Money, Mouth

by Henry Farrell on August 22, 2005

As Kieran “says”:, Chuck Hagel is now talking bluntly about the Iraq quagmire. But as Matt Yglesias has noted many times, prominent Republican legislators who are unhappy about administration policy have been all talk and no action. What could Republican dissenters in the Senate be doing? Let’s ask “Hagel himself”: :

bq. More than thirty years ago, the former Chairman of the Senate Foreign Relations Committee, J. William Fulbright, held hearings on Vietnam that raised critical questions about U.S. policy. Fulbright received criticism for holding public hearings on Vietnam, especially with a President of his own party in office. Fulbright later wrote that he held those hearings, “in the hope of helping to shape a true consensus in the long run, even at the cost of dispelling the image of a false one in the short run.” Today we must not be party to a false consensus on Iraq or any other foreign policy issue.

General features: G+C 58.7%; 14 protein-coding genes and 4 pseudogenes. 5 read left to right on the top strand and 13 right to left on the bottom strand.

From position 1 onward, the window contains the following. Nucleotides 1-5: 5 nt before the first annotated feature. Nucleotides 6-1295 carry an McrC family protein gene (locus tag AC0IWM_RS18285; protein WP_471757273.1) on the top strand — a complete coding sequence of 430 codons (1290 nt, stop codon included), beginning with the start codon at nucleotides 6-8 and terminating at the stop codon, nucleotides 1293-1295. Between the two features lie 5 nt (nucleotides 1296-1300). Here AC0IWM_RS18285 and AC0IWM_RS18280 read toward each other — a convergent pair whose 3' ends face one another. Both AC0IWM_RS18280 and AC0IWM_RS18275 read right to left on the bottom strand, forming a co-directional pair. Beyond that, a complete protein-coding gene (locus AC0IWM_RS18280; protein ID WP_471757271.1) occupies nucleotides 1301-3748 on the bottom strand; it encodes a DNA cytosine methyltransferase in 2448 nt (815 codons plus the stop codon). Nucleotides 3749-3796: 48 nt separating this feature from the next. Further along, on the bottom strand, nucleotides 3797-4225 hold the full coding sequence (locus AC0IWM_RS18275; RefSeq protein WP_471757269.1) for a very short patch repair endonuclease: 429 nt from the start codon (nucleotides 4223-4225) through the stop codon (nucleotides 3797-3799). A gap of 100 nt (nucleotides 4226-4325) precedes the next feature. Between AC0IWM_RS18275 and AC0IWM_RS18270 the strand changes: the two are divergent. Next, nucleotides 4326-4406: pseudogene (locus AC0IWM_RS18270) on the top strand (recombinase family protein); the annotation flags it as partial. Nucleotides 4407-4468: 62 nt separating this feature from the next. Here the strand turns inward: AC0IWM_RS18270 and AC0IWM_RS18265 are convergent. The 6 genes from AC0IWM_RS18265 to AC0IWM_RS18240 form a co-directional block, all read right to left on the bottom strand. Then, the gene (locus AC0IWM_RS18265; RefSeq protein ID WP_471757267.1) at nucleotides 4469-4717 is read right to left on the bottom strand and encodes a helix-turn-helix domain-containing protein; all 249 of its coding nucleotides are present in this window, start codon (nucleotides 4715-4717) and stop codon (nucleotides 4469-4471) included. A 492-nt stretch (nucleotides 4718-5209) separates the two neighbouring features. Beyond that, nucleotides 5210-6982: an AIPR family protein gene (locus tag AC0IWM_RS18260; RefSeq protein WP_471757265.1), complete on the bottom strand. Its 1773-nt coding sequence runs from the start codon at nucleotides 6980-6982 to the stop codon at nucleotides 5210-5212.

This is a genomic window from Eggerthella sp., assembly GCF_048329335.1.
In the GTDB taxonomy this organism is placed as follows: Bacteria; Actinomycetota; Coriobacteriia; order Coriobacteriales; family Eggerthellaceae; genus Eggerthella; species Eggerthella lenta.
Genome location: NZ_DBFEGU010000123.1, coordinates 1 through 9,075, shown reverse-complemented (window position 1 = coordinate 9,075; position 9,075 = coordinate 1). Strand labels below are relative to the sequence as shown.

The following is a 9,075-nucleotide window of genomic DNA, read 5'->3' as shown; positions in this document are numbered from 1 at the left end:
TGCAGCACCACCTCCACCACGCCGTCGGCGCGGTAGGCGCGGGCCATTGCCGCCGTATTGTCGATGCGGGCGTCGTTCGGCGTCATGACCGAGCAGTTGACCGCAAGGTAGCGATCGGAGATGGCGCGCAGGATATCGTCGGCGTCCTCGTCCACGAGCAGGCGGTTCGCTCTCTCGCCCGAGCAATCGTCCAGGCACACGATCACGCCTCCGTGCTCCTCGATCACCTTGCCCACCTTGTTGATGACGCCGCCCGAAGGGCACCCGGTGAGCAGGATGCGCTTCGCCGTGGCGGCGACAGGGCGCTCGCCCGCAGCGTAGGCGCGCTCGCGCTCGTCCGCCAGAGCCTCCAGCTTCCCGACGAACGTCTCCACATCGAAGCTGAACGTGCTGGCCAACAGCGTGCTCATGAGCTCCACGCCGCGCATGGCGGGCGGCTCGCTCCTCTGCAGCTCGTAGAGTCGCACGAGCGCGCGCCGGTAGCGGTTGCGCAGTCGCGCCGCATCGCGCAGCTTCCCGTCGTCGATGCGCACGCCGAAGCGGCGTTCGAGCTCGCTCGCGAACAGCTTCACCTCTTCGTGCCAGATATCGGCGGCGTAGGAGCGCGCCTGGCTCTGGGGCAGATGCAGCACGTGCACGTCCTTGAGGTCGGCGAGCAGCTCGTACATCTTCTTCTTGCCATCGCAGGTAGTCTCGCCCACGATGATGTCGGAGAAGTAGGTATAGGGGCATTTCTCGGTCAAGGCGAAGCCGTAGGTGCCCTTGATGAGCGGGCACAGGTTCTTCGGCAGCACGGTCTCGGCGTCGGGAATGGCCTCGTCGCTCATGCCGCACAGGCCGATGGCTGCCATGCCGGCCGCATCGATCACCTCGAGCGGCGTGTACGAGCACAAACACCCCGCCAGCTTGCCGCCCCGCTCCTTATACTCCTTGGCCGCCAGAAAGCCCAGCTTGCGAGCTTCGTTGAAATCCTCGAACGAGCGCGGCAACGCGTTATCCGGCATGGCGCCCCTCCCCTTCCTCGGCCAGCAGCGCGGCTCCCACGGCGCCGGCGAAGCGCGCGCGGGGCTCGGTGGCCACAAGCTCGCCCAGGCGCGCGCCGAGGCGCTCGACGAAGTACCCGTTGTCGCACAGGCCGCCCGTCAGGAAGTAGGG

Hagel drew this analogy back in January of this year; he hasn’t done much about it since. While he and his colleagues have asked a few sharpish questions of generals and others, they haven’t cared to demand the kind of “concerted examination”: of the conduct of the war (and whether the US should withdraw) that Fulbright instigated. Hagel is an influential member of the Senate’s Foreign Relations Committee; if he demanded proper hearings it could have consequences. Time for him to put up, or shut up.

Update: “Mark Leon Goldberg”: has similar thoughts.

Update 2: modified slightly following comments.